Default Premium

What Is Default Premium?

A default premium is an additional amount that a borrower must pay to compensate a lender for assuming default risk. All companies or borrowers indirectly pay a default premium, though the rate at which they must repay the obligation varies.

How Default Premium Works

Typically the only borrower in the United States that would not pay a default premium would be the U.S. government. However, in tumultuous times, even the U.S. Treasury has had to offer higher yields to borrow. Also, companies with lower grade (i.e., junk or non-investment-grade) bonds and individuals with low credit pay default premiums.

Key Takeaways

  • Payday loans are often a predatory loan with extremely high-interest rates and fees.
  • Companies with poor credit pay default premiums as a result.
  • Lenders seek default premiums for assuring default risk.

Corporate bonds receive ratings from significant agencies, such as Moody’s, S&P, and Fitch. These ratings are based on the revenues the issuers can generate to meet principal and interest payments, along with any assets (equipment or financial assets) they can pledge to secure the bond(s). The higher the credit rating, the lower a company’s default premium. For higher-rated issuances, investors will not receive as high of a yield.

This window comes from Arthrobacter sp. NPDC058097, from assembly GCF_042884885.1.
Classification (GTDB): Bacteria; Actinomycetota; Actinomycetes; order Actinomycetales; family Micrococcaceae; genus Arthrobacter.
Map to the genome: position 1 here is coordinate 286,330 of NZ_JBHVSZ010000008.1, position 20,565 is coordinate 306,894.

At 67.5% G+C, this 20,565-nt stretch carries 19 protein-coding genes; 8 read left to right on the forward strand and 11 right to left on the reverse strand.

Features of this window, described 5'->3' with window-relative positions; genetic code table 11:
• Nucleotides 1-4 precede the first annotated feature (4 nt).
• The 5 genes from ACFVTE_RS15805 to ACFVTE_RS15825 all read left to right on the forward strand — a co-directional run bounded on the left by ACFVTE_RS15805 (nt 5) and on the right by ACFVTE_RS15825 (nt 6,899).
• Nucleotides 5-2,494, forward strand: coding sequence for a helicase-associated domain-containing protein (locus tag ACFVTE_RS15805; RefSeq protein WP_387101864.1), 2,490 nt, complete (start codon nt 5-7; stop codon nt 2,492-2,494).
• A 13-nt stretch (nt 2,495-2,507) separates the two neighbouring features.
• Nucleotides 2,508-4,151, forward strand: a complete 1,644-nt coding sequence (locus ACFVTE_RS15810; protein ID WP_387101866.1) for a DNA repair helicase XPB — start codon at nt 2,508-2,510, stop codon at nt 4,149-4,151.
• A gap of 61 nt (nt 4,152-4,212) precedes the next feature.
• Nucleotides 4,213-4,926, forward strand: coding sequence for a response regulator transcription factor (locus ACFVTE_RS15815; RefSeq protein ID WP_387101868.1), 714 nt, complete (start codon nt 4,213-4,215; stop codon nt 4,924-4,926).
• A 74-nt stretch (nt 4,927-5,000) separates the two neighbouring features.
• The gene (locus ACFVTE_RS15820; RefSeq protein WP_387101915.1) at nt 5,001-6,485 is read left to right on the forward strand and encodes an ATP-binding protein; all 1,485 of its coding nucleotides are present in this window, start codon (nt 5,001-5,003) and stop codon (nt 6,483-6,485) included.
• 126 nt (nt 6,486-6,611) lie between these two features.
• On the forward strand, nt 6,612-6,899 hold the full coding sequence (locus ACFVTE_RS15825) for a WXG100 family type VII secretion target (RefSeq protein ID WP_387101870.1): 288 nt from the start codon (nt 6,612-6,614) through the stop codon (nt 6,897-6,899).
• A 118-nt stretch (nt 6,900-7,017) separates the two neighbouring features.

The more revenue a company can generate, or safety it can provide, the higher its credit rating will be.

Investors often measure the default premium as the yield on an issuance over and above a government bond yield of similar coupon and maturity. For example, if a company issues a 10-year bond, an investor can compare this to a U.S. Treasury bond of a 10-year maturity.

Default Premium and Individual Credit Scores

Individuals with poor credit must pay higher interest rates to borrow money from the bank. This is a form of default premium given that lenders believe these individuals have a higher risk of being unable to repay their debts. There can be a significant amount of discrimination in the individual lending market, as evidenced by payday loans.

Special Considerations

A payday loan is a short-term borrowing solution in which a lender will extend a very high-interest credit, based on a borrower’s income and credit profile. Factors that comprise an individual credit score include the history of repaying debts, including completion and timeliness, the size of the debts, number of debts, and possibly additional information such as employment history.

Many payday lenders will set up businesses in more impoverished neighborhoods with populations that are already vulnerable to financial shocks. Although the federal Truth in Lending Act does require payday lenders to disclose their often outsized finance charges, many borrowers overlook the costs since they need funds quickly. Most loans are for 30 days or less, with amounts usually from $100 to $1,500. Often, these loans can be rolled over for even further finance charges. Many borrowers are often repeat customers.

Article Sources
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  1. FDIC. "FDIC Consumer Compliance Manual: Truth in Lending Act." Accessed Feb. 24, 2021.

  2. FDIC. "Part 1002—Equal Credit Opportunity Act (Regulation B)." Accessed Feb. 24, 2021.

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